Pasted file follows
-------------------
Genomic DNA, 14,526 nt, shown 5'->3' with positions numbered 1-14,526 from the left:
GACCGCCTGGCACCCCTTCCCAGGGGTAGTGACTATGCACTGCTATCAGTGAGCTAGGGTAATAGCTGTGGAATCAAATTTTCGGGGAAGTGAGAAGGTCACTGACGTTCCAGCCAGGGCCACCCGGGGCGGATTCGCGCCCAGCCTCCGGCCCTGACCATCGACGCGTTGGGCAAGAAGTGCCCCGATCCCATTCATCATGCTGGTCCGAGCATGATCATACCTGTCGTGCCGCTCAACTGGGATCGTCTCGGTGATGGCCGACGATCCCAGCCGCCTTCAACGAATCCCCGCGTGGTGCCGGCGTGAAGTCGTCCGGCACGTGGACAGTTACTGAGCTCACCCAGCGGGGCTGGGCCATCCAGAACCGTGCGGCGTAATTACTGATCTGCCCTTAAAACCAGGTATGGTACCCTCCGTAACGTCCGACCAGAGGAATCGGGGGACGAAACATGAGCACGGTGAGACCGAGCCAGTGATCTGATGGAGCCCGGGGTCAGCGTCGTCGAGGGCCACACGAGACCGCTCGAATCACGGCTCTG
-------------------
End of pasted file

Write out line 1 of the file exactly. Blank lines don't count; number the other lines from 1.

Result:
Genomic DNA, 14,526 nt, shown 5'->3' with positions numbered 1-14,526 from the left: